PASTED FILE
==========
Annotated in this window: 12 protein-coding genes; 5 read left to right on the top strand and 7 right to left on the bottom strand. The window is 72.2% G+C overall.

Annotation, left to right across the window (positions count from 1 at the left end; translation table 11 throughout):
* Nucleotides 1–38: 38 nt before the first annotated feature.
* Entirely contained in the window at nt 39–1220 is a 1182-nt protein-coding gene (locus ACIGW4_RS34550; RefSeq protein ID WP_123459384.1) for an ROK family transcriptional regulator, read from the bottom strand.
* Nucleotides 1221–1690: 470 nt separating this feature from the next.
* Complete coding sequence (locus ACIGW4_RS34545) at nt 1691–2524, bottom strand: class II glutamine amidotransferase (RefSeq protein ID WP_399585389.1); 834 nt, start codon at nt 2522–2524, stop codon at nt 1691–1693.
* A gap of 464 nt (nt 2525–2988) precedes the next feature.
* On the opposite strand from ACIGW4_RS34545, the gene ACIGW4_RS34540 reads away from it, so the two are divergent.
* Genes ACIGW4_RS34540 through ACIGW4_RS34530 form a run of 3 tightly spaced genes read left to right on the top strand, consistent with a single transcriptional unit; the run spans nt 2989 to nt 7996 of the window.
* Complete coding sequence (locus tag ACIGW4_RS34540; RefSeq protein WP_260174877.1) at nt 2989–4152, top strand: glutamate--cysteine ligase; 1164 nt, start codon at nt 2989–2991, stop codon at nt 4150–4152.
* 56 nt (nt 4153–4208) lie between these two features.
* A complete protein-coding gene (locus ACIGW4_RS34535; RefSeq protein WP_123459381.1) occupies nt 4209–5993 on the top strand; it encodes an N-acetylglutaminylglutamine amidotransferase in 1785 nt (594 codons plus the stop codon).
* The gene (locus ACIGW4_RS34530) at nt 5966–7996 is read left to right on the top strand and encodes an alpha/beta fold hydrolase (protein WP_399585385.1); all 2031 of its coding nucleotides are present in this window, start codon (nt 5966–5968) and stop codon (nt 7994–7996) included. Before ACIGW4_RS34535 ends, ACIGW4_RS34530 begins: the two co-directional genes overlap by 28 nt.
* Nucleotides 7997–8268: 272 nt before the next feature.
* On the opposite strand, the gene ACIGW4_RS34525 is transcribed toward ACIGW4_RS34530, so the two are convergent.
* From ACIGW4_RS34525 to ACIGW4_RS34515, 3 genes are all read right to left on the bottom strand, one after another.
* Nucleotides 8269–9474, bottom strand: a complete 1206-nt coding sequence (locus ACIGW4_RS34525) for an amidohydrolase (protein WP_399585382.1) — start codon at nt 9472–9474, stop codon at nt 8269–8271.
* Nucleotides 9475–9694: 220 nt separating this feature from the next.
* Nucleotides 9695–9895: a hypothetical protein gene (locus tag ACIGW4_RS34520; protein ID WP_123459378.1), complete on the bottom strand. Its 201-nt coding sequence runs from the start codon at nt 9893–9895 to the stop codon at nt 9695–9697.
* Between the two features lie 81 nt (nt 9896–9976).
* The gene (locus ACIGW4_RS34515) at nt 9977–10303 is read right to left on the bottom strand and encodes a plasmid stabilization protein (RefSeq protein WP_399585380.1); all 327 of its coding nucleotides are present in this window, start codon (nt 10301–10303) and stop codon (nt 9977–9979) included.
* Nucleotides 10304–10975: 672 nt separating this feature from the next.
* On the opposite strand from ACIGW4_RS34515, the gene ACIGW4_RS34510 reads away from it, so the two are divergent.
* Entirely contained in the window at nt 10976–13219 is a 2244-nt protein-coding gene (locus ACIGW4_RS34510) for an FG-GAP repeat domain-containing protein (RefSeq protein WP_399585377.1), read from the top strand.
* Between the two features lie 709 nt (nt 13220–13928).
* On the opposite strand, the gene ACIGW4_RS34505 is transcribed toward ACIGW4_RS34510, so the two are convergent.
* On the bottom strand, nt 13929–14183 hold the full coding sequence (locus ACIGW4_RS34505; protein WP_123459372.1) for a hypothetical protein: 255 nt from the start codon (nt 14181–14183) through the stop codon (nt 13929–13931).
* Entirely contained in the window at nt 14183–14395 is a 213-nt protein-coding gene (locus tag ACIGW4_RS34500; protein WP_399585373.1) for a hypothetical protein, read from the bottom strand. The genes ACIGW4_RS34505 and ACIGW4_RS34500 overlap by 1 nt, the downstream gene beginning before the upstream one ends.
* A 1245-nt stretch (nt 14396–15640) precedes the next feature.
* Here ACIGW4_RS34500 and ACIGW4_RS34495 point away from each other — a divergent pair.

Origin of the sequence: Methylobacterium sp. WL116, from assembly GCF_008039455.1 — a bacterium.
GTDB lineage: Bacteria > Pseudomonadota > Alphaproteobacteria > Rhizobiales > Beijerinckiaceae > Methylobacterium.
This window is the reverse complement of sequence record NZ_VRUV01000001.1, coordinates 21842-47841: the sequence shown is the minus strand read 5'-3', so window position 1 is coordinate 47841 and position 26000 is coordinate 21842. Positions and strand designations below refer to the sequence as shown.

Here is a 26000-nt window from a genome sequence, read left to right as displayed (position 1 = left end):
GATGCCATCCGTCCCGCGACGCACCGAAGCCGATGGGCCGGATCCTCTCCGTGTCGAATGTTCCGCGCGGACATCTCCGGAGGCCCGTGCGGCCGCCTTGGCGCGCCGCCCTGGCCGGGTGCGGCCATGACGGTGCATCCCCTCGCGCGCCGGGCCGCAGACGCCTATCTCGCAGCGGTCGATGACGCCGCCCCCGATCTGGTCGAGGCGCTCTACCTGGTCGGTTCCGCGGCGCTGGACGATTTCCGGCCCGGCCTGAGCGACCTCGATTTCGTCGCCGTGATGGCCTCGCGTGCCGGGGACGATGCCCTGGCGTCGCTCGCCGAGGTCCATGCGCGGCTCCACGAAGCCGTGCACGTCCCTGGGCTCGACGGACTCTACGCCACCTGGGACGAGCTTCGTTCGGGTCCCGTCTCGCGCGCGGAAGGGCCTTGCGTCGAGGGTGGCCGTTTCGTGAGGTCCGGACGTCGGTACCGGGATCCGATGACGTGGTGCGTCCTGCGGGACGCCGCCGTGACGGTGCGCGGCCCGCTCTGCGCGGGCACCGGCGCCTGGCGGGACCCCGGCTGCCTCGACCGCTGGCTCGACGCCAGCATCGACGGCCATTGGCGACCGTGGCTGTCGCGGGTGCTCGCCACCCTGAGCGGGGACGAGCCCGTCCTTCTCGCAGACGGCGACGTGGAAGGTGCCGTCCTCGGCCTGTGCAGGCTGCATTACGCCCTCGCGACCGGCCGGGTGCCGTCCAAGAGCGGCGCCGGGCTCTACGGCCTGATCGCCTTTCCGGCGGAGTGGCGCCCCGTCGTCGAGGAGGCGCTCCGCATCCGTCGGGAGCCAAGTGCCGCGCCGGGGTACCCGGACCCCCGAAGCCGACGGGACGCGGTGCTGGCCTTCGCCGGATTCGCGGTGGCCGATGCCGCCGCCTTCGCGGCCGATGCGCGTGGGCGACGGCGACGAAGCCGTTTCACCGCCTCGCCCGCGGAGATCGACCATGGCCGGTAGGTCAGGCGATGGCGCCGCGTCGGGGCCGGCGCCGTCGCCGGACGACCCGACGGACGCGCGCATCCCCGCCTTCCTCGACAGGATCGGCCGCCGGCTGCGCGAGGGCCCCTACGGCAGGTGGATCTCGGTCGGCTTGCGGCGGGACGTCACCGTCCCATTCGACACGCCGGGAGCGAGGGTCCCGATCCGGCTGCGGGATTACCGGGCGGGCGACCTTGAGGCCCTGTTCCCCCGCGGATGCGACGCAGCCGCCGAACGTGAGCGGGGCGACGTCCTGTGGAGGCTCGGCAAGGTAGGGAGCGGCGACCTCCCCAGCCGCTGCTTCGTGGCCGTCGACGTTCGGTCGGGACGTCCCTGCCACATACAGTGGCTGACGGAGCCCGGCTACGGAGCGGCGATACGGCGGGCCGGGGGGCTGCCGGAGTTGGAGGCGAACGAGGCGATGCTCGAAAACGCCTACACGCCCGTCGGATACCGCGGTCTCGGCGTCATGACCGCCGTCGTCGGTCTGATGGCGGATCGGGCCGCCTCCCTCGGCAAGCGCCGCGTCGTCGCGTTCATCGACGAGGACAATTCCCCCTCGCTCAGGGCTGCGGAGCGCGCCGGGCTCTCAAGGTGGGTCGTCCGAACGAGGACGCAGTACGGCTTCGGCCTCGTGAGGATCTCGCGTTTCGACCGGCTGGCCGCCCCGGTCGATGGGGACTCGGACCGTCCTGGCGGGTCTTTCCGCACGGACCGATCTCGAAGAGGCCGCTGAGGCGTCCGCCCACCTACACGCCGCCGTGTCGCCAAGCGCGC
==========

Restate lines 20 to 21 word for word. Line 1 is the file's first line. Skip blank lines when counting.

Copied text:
* Between the two features lie 81 nt (nt 9896–9976).
* The gene (locus ACIGW4_RS34515) at nt 9977–10303 is read right to left on the bottom strand and encodes a plasmid stabilization protein (RefSeq protein WP_399585380.1); all 327 of its coding nucleotides are present in this window, start codon (nt 10301–10303) and stop codon (nt 9977–9979) included.